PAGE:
Oracle came by late afternoon. Time to feed and buy feed for the next and last leg. Next stop for food would be at the end and I was not sure how many days that might be. Oracle Market was a great stop and I headed out with belly full of canned corn and pinto beans, a pound of roast beef in my pack, packages of tuna and tortillas.
Antelope Peak was on my mind. On the way out of town I met Tim rolling in. I thought about hanging out with him but I was ready to roll with daylight slipping so after a call to Scott and Joan on the cell phone I headed north to Antelope Peak. I know this remote trail well so I was ready to see it in the moonlight and the body was still willing as the mind. Just short of Bloodsucker wash I began to feel a genuine sleep call so I found a nice spot and and layed out my kit and had a little roast beef wrapped in tortilla and went to sleep!

Next day Antelope still needed to be passed and it is quite a circuitous piece of trail to get there. Good trail though. Here's the Antelope. It is visible for miles so arrival at it always seems like celebration.

Next was Freeman Road and the water cache. Thanks Jonesy for stocking that water for us

Then the boulders ....

A self portrait.....

A nap hideaway in the afternoon heat...

Then the Gila river and the diversion dam where I crossed.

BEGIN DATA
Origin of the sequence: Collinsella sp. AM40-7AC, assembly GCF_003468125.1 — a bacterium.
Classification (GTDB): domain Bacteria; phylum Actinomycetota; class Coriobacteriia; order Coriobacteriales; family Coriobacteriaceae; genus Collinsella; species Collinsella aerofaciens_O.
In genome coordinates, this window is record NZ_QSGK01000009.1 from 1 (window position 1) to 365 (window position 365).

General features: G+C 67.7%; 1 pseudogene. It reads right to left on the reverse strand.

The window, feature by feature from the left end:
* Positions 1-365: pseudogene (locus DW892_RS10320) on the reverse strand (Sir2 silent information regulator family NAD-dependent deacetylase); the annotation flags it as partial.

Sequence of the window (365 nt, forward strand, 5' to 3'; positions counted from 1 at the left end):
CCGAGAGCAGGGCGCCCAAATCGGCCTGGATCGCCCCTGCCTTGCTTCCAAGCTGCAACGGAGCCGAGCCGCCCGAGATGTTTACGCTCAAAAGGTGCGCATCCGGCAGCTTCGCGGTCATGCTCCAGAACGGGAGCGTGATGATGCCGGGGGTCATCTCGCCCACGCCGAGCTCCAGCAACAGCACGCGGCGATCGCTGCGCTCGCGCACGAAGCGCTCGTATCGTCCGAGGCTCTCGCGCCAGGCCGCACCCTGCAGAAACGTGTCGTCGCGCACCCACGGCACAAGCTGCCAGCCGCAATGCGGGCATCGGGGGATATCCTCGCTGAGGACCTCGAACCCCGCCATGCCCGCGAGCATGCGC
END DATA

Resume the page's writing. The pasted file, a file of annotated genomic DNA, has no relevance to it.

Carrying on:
I always like crossing the Gila river. It is where property descriptions in Arizona begin. " starting at the Gila and Salt River meridian" begins every property legal description. The Gila is also where Mexico began prior to the Gadsden Purchase. the Gila also used to flow freely and the Pima indians farmed. Phoenix diverted the water and Johnny Cash wrote a song about Ira Hayes. He was the Pima indian who raised the flag at Iwo Jima in WW2. Ira did not fare well after the war and the man in black describes it in great detail in the song. Crossing the Gila also means great forward progress for Lee Blackwell AZT 300 racer. Box Canyon was next.
Box was a lovely respite from the afternoon sun. This is a wild playground, motor city for the Phoenix dwellers on the weekends. All the fancy rigs are brought out and parties and general mayhem ensue. Ahh for me though late in the day during the week, one lone land cruiser went by and that was it. I even pumped water to top off my supply for I was not done yet. The Great Orphan Butte was coming and I knew what I was in for.

Box canyon topped out, Weavers needle appeared in the distance, the sun set and the lights of Coolidge, and the valley appeared. My legs felt strong, the heat had moderated. I put my ears on and Creedence and Rhonstadt, Neil and the Bealtles kept me company as my body and bike worked in perfect harmony to ascend that road. I topped out and in the rising moon there was Picketpost Mountain looming above an abyss not yet lit by the moon. I made a cell call and determined that my loving wife Joan was en route to the trails end at the foot of Picketpost Mountain. I descended into the dark abysss with my LED lights beaming brightly. I knew this trail is a tricker though. It appears to descend but in fact has a lot of little trick up hill sections. The climb had exhuasted me so I decided to sit down and have proper dinner though I was so close to the end. The renewed calories served me well on that tedious descent.